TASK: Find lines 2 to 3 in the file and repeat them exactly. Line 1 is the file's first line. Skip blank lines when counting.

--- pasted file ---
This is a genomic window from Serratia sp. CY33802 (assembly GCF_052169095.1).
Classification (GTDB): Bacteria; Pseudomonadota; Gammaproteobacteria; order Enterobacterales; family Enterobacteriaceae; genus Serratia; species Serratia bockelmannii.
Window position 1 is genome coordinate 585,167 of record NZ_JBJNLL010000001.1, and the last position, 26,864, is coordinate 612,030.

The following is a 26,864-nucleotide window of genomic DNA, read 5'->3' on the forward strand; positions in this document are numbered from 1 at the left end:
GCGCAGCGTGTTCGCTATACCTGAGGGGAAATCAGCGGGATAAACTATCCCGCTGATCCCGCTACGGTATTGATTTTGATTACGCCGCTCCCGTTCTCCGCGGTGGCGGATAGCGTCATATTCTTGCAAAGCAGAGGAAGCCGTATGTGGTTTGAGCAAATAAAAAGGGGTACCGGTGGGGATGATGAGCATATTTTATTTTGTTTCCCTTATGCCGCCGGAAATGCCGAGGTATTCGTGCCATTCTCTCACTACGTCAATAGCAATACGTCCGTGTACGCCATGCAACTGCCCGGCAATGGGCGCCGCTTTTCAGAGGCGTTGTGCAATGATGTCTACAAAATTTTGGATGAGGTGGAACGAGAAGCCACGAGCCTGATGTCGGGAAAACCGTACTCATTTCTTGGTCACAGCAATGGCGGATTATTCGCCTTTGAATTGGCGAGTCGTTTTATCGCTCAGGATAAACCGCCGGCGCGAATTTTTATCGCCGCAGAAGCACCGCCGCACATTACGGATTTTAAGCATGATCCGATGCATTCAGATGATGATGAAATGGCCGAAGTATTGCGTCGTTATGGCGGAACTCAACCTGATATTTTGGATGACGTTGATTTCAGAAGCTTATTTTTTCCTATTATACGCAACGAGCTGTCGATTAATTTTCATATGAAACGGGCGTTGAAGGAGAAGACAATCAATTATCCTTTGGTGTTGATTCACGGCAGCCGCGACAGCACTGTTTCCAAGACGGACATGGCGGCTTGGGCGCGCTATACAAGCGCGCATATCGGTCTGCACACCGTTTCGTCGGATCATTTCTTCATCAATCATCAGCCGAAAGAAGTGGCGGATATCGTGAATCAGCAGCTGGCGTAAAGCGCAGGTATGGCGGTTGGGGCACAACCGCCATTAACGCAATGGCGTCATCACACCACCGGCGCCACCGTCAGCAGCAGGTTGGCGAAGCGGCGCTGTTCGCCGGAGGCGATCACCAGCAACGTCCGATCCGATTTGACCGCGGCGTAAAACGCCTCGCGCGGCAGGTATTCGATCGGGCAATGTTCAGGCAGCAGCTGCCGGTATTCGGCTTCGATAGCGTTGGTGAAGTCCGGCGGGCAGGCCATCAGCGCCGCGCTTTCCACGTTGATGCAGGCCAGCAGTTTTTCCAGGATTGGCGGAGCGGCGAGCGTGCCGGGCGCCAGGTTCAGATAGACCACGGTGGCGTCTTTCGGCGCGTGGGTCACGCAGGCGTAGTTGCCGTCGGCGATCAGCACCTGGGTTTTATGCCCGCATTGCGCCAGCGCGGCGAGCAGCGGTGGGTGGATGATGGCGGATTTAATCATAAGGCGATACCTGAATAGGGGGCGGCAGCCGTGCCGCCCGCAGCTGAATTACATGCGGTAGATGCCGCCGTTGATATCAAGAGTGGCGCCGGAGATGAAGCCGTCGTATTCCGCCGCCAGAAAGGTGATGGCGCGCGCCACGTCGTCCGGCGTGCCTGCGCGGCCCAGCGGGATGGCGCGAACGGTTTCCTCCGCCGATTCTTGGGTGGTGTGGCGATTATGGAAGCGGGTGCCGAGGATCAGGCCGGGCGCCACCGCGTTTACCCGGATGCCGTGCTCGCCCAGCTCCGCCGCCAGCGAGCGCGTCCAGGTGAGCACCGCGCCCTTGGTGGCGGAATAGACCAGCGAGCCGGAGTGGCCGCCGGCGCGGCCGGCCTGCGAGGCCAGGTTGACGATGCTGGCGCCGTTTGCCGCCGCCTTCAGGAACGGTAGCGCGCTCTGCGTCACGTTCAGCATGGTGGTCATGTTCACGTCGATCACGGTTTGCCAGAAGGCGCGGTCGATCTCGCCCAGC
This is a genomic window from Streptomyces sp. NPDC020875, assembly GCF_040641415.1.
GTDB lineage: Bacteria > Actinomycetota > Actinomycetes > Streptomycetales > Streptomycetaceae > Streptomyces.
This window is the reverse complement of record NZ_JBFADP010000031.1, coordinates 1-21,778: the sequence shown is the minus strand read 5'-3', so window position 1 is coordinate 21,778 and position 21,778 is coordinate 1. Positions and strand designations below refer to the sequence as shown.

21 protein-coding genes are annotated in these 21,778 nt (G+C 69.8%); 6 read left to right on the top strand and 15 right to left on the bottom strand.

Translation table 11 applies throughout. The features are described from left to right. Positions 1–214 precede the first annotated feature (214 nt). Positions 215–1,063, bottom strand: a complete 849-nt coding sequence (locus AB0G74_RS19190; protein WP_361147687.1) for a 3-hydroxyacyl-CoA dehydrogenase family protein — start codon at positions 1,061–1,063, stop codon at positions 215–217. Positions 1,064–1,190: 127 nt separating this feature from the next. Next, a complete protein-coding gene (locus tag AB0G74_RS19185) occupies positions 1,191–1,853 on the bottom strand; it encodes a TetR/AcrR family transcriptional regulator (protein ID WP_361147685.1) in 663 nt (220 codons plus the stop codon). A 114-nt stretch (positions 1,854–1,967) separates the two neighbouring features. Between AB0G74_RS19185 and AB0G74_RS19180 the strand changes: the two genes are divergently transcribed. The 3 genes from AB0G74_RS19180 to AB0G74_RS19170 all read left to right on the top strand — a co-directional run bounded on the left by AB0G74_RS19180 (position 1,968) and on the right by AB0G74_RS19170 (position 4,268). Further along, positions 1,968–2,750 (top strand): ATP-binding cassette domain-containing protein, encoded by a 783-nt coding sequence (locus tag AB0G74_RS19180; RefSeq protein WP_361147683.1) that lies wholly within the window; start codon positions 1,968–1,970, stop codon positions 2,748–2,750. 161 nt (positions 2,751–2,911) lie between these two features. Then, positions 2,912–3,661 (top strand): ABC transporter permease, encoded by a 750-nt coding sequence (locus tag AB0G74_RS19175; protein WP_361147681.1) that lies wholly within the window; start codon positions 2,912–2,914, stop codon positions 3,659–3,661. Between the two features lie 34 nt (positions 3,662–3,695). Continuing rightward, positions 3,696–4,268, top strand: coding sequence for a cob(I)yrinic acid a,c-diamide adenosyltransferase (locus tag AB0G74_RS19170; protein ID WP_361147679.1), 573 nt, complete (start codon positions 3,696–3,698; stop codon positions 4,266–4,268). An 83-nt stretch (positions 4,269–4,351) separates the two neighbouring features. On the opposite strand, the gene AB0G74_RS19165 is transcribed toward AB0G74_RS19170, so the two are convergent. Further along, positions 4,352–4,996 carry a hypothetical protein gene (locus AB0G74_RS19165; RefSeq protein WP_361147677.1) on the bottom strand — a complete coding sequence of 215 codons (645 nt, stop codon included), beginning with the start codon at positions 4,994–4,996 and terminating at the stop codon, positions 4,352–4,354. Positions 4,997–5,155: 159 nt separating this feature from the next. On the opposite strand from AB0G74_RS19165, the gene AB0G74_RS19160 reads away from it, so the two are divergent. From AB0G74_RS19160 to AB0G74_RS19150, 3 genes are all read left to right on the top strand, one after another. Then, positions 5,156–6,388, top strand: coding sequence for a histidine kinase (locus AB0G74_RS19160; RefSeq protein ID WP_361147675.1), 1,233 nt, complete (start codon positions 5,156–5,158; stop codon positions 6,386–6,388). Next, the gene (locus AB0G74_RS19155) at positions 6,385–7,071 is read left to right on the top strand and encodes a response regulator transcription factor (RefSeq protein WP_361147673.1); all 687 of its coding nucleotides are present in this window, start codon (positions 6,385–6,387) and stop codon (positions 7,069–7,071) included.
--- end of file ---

Classification (GTDB): Bacteria; Pseudomonadota; Gammaproteobacteria; order Enterobacterales; family Enterobacteriaceae; genus Serratia; species Serratia bockelmannii.
Window position 1 is genome coordinate 585,167 of record NZ_JBJNLL010000001.1, and the last position, 26,864, is coordinate 612,030.